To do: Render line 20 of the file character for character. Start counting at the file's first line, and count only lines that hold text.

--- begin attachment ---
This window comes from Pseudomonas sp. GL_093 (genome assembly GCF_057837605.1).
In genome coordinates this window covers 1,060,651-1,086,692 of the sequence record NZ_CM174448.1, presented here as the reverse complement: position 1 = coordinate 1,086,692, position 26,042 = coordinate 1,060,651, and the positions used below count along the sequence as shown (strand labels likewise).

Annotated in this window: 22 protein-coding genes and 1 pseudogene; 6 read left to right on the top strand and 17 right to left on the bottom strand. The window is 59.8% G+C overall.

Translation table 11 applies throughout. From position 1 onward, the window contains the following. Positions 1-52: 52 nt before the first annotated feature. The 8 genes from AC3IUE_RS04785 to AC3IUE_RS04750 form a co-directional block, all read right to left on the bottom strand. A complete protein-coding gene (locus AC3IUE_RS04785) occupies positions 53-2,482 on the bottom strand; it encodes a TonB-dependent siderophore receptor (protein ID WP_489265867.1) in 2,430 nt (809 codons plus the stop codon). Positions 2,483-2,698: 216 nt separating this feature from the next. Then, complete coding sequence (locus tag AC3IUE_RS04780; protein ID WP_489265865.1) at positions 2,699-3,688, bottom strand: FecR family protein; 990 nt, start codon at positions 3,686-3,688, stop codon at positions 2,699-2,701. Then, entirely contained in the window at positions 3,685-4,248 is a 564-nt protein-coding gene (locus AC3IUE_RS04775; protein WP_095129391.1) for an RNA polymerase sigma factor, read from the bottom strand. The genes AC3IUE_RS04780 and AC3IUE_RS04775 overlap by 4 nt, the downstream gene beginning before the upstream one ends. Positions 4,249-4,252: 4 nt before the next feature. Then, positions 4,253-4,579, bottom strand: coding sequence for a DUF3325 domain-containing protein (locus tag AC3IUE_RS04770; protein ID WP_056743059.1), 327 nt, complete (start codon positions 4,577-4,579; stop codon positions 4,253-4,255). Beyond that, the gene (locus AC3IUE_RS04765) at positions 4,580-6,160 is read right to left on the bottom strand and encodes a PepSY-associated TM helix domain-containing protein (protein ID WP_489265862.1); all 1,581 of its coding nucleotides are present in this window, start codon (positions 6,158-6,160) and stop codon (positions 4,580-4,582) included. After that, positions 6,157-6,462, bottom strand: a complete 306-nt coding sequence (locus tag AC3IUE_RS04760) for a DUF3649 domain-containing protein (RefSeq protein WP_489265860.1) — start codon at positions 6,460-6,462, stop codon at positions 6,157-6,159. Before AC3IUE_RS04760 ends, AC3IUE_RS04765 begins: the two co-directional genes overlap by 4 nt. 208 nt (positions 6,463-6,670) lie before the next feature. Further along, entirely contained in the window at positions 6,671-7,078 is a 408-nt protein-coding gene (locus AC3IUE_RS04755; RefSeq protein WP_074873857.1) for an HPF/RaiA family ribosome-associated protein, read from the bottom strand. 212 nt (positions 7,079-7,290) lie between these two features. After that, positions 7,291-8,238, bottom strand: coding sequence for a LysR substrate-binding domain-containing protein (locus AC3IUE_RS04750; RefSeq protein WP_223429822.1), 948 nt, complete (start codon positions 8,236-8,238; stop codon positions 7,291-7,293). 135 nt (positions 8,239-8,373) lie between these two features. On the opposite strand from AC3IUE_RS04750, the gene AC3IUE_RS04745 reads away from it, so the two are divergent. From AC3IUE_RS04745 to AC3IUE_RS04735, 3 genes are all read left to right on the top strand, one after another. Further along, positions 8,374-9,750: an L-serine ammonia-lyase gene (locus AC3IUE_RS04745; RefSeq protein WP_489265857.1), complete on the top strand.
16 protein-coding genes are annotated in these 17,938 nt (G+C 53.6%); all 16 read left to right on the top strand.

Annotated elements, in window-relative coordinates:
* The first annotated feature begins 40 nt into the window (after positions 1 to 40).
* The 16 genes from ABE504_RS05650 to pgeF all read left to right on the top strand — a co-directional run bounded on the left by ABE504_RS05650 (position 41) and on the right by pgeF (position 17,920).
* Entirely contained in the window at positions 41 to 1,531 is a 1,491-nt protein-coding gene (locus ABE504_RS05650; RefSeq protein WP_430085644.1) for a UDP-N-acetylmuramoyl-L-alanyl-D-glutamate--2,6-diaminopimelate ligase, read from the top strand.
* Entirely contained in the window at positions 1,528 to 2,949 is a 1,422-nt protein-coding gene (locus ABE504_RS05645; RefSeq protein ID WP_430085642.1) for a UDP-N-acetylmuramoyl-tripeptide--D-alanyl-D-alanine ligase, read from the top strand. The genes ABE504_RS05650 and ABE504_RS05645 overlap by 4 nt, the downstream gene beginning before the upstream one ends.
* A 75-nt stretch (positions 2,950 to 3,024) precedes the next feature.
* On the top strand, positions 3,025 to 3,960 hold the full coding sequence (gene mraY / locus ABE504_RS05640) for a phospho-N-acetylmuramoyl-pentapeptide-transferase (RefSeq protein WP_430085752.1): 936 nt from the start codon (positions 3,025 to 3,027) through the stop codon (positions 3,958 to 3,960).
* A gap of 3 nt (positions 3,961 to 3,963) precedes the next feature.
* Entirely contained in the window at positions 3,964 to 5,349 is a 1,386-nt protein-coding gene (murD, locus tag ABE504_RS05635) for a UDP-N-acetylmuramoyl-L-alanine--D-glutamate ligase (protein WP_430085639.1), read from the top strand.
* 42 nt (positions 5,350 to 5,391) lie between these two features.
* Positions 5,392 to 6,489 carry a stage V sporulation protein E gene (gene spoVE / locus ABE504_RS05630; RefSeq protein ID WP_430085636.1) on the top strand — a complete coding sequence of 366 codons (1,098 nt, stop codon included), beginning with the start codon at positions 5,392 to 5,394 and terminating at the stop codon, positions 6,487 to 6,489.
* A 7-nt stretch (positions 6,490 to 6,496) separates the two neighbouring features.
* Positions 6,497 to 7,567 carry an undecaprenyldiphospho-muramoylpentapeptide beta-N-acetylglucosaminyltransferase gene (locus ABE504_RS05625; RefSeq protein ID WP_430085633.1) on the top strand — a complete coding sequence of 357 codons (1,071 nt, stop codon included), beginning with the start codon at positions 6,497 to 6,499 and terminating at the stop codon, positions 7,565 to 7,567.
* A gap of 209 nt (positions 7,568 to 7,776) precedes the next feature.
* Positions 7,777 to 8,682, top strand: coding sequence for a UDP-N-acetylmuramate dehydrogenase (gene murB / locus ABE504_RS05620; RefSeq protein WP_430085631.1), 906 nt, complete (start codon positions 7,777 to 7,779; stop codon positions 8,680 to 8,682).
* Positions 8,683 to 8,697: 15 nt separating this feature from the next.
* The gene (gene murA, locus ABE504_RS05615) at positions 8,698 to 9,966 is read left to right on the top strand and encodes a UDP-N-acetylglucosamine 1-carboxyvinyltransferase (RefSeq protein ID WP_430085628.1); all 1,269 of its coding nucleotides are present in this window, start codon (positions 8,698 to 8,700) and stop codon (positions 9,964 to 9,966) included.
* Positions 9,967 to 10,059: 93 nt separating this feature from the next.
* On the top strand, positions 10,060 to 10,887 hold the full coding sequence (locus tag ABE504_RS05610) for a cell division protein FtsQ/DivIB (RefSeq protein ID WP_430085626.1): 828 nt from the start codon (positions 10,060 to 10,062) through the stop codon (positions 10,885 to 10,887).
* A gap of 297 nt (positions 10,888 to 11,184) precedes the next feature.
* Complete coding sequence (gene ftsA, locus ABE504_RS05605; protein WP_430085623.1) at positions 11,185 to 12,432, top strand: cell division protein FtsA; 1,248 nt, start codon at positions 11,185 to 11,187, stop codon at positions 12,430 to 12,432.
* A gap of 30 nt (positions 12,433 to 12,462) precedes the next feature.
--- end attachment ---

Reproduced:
* Positions 7,777 to 8,682, top strand: coding sequence for a UDP-N-acetylmuramate dehydrogenase (gene murB / locus ABE504_RS05620; RefSeq protein WP_430085631.1), 906 nt, complete (start codon positions 7,777 to 7,779; stop codon positions 8,680 to 8,682).